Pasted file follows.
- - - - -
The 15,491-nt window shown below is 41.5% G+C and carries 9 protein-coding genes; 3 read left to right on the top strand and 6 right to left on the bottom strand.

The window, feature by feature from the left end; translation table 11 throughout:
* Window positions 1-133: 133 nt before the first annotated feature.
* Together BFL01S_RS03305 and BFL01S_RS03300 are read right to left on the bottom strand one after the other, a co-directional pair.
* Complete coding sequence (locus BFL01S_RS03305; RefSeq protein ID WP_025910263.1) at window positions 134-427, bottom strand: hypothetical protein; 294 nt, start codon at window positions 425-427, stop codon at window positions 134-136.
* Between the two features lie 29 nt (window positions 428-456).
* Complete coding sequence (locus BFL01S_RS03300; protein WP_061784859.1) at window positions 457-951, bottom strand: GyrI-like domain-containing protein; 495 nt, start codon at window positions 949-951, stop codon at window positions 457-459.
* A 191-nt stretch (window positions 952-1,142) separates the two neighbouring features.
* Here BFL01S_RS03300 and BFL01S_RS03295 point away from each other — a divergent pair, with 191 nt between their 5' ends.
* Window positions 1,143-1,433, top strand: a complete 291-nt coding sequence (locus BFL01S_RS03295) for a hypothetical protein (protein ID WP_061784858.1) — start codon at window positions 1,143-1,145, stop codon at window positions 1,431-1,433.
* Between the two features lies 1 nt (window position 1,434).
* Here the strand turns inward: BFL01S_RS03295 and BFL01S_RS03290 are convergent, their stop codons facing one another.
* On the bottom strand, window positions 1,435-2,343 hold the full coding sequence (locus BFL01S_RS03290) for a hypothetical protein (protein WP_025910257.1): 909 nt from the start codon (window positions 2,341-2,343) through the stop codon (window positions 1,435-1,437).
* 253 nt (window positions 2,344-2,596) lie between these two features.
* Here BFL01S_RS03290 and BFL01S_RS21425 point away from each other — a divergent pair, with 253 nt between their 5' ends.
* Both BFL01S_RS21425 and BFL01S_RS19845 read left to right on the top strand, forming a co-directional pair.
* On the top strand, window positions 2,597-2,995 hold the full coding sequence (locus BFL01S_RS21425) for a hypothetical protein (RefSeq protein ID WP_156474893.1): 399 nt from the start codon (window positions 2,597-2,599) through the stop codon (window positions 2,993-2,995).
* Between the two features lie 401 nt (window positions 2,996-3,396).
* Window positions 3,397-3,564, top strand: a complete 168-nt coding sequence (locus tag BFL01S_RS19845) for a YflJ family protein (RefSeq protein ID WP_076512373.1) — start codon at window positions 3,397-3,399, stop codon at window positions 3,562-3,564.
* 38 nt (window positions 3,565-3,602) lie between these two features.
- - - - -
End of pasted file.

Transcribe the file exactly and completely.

The 15,491-nt window shown below is 41.5% G+C and carries 9 protein-coding genes; 3 read left to right on the top strand and 6 right to left on the bottom strand.

The window, feature by feature from the left end; translation table 11 throughout:
* Window positions 1-133: 133 nt before the first annotated feature.
* Together BFL01S_RS03305 and BFL01S_RS03300 are read right to left on the bottom strand one after the other, a co-directional pair.
* Complete coding sequence (locus BFL01S_RS03305; RefSeq protein ID WP_025910263.1) at window positions 134-427, bottom strand: hypothetical protein; 294 nt, start codon at window positions 425-427, stop codon at window positions 134-136.
* Between the two features lie 29 nt (window positions 428-456).
* Complete coding sequence (locus BFL01S_RS03300; protein WP_061784859.1) at window positions 457-951, bottom strand: GyrI-like domain-containing protein; 495 nt, start codon at window positions 949-951, stop codon at window positions 457-459.
* A 191-nt stretch (window positions 952-1,142) separates the two neighbouring features.
* Here BFL01S_RS03300 and BFL01S_RS03295 point away from each other — a divergent pair, with 191 nt between their 5' ends.
* Window positions 1,143-1,433, top strand: a complete 291-nt coding sequence (locus BFL01S_RS03295) for a hypothetical protein (protein ID WP_061784858.1) — start codon at window positions 1,143-1,145, stop codon at window positions 1,431-1,433.
* Between the two features lies 1 nt (window position 1,434).
* Here the strand turns inward: BFL01S_RS03295 and BFL01S_RS03290 are convergent, their stop codons facing one another.
* On the bottom strand, window positions 1,435-2,343 hold the full coding sequence (locus BFL01S_RS03290) for a hypothetical protein (protein WP_025910257.1): 909 nt from the start codon (window positions 2,341-2,343) through the stop codon (window positions 1,435-1,437).
* 253 nt (window positions 2,344-2,596) lie between these two features.
* Here BFL01S_RS03290 and BFL01S_RS21425 point away from each other — a divergent pair, with 253 nt between their 5' ends.
* Both BFL01S_RS21425 and BFL01S_RS19845 read left to right on the top strand, forming a co-directional pair.
* On the top strand, window positions 2,597-2,995 hold the full coding sequence (locus BFL01S_RS21425) for a hypothetical protein (RefSeq protein ID WP_156474893.1): 399 nt from the start codon (window positions 2,597-2,599) through the stop codon (window positions 2,993-2,995).
* Between the two features lie 401 nt (window positions 2,996-3,396).
* Window positions 3,397-3,564, top strand: a complete 168-nt coding sequence (locus tag BFL01S_RS19845) for a YflJ family protein (RefSeq protein ID WP_076512373.1) — start codon at window positions 3,397-3,399, stop codon at window positions 3,562-3,564.
* 38 nt (window positions 3,565-3,602) lie between these two features.